Slate Roof Cleaning & Maintenance
Slate is one of the oldest, longest lasting, and most durable roofing materials. Unlike most roofing materials, slate takes a very long time to weather. However, the older the slate tile is, the more fragile the tile becomes. Here are some tips for caring for your slate roof:
- Just because slate takes longer to weather than most other roofing materials, it does not mean that it is immune to organic growth. Moss, mildew, and algae are the most common growths seen on slate roofs. For the most part, this growth is not harmful to the slate, but it can lead to damage to the underlying wood sheathing. The continued presence of organic growth prevents the slate from drying completely after a rain. This lasting moisture will eventually make its way underneath the slate to the wood sheathing, causing the wood to eventually rot. For this reason, any organic growth should be cleaned off a slate roof.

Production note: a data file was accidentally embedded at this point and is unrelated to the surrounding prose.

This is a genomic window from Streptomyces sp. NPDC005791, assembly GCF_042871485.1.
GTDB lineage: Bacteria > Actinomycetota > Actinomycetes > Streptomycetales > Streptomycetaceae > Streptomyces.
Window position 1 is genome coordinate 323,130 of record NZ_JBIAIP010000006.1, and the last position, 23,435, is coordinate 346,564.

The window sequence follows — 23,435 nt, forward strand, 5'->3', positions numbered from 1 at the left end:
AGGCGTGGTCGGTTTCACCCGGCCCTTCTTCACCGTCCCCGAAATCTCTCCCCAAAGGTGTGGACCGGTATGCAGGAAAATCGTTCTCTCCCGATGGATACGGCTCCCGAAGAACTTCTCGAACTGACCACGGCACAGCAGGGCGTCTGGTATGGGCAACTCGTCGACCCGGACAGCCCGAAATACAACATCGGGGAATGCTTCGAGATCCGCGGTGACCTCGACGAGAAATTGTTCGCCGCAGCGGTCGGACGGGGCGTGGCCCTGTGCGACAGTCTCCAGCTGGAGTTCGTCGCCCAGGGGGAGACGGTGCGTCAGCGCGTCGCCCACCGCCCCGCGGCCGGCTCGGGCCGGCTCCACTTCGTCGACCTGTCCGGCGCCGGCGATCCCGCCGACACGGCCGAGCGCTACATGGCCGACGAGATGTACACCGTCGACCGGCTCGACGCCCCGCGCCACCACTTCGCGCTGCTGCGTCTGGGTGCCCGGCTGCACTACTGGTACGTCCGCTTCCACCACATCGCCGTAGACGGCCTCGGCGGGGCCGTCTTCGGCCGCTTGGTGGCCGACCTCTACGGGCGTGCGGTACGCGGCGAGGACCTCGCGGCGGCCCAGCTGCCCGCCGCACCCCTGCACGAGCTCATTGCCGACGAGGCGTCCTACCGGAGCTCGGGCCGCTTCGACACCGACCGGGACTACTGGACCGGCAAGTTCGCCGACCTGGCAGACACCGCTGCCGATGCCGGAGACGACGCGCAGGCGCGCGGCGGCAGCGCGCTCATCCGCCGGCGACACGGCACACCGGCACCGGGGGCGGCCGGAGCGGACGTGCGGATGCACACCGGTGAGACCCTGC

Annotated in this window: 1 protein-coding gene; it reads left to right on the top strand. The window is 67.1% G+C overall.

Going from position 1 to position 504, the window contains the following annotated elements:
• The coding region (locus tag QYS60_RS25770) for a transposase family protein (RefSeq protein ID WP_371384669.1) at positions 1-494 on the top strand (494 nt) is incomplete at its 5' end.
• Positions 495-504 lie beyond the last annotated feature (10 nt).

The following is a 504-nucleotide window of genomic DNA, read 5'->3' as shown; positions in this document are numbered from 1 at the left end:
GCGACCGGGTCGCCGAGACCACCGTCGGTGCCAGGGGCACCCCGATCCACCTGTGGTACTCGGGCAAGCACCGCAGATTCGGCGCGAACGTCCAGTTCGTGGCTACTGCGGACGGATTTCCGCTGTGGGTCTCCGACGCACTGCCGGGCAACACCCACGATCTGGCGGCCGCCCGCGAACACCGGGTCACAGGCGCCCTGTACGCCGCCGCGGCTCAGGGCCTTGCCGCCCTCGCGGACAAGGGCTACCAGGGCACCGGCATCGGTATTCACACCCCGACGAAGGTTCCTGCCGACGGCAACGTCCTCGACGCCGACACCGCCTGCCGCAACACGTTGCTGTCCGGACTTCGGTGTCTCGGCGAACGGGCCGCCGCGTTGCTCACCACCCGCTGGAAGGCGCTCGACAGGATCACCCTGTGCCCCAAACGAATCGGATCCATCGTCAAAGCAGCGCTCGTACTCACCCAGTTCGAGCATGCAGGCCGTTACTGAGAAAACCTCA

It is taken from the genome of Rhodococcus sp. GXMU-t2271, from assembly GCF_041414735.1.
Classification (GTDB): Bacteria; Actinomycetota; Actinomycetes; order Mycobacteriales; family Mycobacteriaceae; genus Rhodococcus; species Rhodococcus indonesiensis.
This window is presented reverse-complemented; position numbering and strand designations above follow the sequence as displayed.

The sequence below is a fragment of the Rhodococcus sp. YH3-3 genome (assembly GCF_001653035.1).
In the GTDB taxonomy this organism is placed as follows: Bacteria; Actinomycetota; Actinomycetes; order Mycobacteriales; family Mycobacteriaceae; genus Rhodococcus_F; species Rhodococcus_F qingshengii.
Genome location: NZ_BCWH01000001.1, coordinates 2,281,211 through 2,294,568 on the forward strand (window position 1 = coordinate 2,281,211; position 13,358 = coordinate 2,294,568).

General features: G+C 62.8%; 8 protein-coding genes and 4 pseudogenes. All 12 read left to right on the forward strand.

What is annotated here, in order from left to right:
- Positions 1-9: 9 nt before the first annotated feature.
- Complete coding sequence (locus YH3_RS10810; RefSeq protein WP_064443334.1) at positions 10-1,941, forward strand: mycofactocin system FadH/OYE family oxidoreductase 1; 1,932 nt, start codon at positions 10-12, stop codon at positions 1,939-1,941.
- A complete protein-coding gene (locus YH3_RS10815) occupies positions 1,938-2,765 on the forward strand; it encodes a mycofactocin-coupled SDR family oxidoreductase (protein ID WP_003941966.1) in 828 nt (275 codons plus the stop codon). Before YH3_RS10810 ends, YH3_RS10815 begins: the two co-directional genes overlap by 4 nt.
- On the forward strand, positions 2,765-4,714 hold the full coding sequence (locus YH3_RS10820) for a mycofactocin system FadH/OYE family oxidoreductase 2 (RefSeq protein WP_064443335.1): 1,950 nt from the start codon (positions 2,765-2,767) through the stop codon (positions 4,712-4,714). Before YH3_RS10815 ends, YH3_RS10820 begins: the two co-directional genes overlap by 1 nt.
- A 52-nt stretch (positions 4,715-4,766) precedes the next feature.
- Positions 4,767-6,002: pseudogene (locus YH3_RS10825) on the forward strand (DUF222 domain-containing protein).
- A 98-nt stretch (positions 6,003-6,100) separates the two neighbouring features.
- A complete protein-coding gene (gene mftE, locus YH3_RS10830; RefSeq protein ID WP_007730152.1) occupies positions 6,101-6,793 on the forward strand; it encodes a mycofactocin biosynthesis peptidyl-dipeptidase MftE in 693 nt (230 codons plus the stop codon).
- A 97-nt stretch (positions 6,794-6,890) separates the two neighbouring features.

- To help prevent the growth of moss, mildew, and algae from forming on a slate roof, it is important to keep shade and debris off the roof. The best way to do this is to either keep tree limbs trimmed back and away from the roof, or to remove any trees that cause excessive shade or frequently drop debris on the roof.
- No one should ever walk on a slate roof. While slate is a durable roof material, the older the piece of slate, the more fragile it is. Most slate roofs tend to be older, so it is safe to assume that any slate roof is fragile and prone to damage. Any form of weight can crack or break a slate tile, so no homeowner or roof cleaning professional should ever walk on the roof. When having the slate cleaned, it should be only be done from a ladder or lift to avoid damage to the roof.
- Because of the possibility of an older and fragile slate roof, no pressure should ever be used during cleaning. Any pressure greater than a garden hose pressure poses the risk of damaging the slate and/or the sheathing underneath. Pressure can force water under the tiles and onto the wooden sheathing, potentially leading to future mold and fungi problems.